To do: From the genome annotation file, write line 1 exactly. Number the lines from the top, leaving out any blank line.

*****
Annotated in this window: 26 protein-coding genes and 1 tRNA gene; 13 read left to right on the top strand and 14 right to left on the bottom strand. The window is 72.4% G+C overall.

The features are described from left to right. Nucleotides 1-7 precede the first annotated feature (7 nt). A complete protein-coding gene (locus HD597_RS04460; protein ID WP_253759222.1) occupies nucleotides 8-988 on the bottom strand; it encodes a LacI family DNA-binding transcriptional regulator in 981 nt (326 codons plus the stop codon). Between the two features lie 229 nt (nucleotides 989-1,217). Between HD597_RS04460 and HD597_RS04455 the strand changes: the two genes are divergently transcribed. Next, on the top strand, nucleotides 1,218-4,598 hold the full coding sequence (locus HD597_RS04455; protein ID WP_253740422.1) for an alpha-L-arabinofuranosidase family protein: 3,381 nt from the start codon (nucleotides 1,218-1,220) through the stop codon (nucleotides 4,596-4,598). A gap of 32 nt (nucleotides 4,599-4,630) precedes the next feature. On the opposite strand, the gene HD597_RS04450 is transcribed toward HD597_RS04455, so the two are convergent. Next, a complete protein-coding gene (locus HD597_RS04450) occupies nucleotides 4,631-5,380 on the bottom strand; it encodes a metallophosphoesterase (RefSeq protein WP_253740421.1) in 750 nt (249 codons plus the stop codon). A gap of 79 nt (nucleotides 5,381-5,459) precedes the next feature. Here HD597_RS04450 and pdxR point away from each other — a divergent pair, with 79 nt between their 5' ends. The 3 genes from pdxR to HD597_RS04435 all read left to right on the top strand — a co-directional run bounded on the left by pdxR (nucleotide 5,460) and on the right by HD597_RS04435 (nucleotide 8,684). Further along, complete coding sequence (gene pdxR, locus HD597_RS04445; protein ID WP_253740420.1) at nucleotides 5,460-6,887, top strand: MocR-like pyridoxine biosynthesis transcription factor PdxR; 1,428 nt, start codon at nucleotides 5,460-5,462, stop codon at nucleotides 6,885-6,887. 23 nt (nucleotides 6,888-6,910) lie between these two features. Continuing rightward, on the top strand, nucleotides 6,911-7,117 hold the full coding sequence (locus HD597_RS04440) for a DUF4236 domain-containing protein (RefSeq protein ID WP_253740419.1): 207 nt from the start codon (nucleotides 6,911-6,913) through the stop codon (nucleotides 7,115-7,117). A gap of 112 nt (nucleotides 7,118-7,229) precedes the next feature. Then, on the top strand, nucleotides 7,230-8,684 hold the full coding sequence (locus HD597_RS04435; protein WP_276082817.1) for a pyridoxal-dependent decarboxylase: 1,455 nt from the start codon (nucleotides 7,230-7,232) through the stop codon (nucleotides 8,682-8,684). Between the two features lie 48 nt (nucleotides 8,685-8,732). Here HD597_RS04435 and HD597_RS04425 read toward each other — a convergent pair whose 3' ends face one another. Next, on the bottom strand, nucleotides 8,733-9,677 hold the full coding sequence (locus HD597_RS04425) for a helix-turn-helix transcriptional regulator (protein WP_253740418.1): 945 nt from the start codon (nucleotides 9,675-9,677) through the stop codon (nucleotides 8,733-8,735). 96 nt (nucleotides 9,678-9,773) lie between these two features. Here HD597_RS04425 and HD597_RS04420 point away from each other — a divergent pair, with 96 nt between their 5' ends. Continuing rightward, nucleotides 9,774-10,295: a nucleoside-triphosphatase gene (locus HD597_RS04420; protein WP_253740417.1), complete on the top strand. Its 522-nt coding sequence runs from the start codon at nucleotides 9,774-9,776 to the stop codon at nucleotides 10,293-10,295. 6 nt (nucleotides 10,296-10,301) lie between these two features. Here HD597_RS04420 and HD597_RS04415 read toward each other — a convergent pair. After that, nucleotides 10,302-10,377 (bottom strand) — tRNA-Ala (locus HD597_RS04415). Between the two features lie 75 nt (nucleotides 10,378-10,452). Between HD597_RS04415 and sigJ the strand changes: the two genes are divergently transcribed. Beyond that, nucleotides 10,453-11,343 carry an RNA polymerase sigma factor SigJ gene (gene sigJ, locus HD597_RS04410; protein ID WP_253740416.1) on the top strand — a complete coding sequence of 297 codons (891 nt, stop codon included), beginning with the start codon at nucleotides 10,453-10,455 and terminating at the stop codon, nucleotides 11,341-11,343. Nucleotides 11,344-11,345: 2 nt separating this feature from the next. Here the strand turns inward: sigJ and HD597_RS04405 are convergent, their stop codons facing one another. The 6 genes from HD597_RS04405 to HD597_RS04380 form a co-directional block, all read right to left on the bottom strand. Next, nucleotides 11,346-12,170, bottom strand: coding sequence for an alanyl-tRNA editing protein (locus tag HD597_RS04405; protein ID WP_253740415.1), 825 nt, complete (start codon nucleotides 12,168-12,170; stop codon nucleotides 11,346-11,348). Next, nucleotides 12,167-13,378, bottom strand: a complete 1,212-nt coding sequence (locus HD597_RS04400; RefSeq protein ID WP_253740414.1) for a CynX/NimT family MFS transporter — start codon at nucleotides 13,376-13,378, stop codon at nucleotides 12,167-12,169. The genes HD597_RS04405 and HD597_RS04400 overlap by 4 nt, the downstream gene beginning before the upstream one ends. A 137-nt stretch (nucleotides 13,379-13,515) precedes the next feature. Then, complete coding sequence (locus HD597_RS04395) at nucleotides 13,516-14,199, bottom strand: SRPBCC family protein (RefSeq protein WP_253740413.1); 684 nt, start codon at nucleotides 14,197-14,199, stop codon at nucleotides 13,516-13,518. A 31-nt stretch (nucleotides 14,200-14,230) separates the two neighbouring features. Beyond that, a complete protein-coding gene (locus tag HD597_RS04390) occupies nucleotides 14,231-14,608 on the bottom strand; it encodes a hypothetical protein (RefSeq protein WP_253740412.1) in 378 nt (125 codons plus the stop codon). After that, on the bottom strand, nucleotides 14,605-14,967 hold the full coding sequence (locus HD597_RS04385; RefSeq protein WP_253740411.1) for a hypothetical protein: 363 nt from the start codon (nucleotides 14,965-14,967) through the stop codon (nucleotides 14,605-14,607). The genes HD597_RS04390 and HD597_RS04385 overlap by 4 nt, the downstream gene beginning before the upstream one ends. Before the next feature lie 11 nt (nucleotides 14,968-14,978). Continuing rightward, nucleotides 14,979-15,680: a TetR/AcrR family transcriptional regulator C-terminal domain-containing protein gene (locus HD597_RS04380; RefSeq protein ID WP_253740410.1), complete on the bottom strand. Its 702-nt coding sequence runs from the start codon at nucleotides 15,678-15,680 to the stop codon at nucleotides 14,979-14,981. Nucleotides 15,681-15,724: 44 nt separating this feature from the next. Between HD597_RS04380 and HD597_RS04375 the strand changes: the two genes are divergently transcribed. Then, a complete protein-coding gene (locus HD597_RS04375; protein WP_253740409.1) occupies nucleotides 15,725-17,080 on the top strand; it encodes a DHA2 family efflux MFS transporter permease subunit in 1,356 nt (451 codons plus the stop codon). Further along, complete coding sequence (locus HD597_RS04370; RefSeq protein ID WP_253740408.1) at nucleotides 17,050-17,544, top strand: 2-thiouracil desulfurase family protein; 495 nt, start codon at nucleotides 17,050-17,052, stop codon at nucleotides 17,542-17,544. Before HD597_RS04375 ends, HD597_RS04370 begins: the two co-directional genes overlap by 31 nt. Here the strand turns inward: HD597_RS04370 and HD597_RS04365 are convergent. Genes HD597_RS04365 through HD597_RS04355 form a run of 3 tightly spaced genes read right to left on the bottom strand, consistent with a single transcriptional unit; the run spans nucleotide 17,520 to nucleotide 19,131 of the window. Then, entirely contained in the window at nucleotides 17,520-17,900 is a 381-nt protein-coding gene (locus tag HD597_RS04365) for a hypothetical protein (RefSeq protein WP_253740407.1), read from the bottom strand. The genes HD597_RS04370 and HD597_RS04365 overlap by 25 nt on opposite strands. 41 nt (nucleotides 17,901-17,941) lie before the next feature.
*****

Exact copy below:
Annotated in this window: 26 protein-coding genes and 1 tRNA gene; 13 read left to right on the top strand and 14 right to left on the bottom strand. The window is 72.4% G+C overall.